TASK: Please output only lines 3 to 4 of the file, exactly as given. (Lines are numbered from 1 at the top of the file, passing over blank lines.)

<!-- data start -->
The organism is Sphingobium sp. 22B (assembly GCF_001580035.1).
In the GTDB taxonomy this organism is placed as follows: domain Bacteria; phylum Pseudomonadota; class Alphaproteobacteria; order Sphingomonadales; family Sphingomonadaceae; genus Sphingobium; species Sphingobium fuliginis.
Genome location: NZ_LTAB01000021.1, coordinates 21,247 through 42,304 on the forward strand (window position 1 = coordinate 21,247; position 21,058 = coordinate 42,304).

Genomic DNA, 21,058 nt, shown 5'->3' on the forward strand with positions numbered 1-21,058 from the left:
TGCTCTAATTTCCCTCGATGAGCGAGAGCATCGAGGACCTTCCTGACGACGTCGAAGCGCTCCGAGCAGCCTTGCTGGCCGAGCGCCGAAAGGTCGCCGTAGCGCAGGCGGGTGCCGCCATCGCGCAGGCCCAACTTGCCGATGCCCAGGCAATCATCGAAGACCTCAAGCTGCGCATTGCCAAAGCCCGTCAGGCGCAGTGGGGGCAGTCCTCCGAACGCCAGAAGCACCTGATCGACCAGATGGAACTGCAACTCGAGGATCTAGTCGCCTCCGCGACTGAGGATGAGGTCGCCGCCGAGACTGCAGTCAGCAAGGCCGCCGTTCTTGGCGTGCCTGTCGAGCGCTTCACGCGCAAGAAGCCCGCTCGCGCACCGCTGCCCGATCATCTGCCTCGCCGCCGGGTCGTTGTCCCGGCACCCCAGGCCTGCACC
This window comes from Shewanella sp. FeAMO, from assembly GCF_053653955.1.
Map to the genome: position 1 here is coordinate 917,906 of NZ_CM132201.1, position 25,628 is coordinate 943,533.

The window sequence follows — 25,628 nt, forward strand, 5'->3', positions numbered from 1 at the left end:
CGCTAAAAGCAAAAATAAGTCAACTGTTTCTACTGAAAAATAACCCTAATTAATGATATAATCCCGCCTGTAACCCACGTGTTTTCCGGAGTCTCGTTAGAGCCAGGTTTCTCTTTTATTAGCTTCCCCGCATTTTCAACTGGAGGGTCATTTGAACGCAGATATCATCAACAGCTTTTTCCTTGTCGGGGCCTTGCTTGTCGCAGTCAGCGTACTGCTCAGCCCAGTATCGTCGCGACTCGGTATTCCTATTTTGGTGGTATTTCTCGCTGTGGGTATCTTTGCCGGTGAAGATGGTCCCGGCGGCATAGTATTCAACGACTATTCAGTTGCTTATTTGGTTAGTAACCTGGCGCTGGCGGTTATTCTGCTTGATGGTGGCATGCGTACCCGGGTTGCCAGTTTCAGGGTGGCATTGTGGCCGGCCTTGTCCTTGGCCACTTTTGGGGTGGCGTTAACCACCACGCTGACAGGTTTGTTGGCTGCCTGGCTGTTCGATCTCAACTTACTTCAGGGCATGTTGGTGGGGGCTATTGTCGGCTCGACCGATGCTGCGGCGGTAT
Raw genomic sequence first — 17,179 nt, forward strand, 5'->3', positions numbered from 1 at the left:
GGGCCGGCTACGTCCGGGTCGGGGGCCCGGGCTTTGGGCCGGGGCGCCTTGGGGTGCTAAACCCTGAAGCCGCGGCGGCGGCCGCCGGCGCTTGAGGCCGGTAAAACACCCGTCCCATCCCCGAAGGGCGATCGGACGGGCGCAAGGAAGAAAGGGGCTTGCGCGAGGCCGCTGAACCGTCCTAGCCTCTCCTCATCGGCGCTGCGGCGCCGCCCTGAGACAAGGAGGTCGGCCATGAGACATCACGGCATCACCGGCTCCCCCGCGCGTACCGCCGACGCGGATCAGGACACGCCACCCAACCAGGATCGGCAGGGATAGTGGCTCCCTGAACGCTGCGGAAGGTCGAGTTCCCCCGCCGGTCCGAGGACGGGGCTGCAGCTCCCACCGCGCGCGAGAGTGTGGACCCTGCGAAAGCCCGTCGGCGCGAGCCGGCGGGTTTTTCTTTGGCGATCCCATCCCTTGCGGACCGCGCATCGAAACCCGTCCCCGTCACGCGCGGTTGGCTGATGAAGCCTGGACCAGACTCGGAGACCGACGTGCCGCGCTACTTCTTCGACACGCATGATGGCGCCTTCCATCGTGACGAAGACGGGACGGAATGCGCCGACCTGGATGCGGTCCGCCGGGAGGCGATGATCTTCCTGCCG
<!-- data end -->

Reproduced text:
Genome location: NZ_LTAB01000021.1, coordinates 21,247 through 42,304 on the forward strand (window position 1 = coordinate 21,247; position 21,058 = coordinate 42,304).

Genomic DNA, 21,058 nt, shown 5'->3' on the forward strand with positions numbered 1-21,058 from the left: